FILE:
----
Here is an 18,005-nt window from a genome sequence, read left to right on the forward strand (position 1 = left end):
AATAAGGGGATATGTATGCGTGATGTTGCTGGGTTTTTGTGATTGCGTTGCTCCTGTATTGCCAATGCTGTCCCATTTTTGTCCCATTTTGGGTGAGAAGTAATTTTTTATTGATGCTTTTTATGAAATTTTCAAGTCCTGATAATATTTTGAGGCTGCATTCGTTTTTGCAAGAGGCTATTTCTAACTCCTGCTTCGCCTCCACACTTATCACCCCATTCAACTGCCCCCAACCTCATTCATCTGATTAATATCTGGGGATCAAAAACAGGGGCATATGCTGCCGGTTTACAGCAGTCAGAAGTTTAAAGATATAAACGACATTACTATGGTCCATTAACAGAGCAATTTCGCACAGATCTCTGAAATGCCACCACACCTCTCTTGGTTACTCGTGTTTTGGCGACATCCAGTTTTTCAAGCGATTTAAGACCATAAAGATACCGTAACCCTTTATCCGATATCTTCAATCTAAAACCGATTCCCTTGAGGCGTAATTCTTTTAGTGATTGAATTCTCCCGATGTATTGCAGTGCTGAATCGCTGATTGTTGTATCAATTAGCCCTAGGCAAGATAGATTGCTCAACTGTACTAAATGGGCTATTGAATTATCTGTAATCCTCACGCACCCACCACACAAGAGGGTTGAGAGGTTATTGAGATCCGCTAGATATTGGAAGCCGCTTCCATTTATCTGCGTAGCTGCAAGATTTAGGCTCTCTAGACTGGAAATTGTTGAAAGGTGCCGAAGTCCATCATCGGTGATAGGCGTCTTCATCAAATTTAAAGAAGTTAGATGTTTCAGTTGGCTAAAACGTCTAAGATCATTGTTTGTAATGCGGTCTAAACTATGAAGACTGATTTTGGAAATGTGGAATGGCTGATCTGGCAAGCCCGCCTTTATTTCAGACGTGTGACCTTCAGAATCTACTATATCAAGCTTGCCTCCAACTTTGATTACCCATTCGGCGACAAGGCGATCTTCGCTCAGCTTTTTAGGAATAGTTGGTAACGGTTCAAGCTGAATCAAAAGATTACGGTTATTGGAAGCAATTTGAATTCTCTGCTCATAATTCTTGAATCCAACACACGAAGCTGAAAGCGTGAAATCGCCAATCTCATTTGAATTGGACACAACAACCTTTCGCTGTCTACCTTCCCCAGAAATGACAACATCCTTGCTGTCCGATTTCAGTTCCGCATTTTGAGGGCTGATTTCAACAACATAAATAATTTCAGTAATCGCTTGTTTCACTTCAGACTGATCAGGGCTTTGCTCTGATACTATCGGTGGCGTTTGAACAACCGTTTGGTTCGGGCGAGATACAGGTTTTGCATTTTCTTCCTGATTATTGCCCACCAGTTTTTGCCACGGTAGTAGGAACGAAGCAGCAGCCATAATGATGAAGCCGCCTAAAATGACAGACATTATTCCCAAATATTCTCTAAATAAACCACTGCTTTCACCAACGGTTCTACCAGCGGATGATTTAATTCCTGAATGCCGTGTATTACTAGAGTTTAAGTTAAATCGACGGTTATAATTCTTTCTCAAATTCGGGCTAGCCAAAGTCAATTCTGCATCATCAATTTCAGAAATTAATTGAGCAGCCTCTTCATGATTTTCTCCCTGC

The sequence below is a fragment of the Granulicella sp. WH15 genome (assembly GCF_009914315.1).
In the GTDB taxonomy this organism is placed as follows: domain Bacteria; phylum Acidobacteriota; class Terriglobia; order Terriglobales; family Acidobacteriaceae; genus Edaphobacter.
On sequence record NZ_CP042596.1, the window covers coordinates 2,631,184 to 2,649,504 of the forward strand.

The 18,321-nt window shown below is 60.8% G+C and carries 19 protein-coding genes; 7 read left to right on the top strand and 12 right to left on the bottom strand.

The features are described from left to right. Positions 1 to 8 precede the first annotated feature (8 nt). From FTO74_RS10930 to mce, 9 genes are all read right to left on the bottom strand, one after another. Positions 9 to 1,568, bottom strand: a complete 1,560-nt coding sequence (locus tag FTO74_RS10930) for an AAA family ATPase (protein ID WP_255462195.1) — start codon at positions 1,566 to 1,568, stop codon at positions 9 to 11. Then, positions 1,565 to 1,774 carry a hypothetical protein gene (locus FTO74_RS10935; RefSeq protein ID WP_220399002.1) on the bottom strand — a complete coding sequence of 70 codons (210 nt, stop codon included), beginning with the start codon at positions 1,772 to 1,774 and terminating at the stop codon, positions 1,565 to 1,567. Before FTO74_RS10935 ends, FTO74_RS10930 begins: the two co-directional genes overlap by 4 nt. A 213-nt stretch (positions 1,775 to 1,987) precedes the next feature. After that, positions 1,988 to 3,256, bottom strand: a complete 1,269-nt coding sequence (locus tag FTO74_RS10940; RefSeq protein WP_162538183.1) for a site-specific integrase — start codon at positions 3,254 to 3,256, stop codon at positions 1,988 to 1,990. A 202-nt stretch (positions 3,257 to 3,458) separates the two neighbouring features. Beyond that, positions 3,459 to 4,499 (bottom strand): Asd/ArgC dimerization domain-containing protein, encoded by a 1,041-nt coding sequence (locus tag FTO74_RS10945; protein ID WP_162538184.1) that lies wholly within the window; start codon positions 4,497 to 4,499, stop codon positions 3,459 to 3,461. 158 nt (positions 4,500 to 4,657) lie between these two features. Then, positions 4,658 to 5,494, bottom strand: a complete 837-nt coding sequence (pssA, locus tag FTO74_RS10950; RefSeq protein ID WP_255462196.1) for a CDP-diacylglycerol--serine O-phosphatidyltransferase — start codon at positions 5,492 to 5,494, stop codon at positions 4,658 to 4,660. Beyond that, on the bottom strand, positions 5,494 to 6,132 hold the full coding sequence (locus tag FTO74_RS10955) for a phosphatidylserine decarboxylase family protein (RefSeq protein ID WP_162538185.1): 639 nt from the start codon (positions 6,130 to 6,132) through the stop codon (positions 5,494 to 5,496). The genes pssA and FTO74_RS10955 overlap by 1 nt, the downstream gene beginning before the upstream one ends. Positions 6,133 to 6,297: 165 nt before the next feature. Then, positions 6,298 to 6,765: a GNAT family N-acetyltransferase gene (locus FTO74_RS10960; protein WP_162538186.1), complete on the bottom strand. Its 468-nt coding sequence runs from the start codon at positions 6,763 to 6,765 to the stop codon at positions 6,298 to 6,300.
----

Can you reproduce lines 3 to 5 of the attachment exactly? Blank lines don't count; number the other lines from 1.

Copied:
The sequence below is a fragment of the Granulicella sp. WH15 genome (assembly GCF_009914315.1).
In the GTDB taxonomy this organism is placed as follows: domain Bacteria; phylum Acidobacteriota; class Terriglobia; order Terriglobales; family Acidobacteriaceae; genus Edaphobacter.
On sequence record NZ_CP042596.1, the window covers coordinates 2,631,184 to 2,649,504 of the forward strand.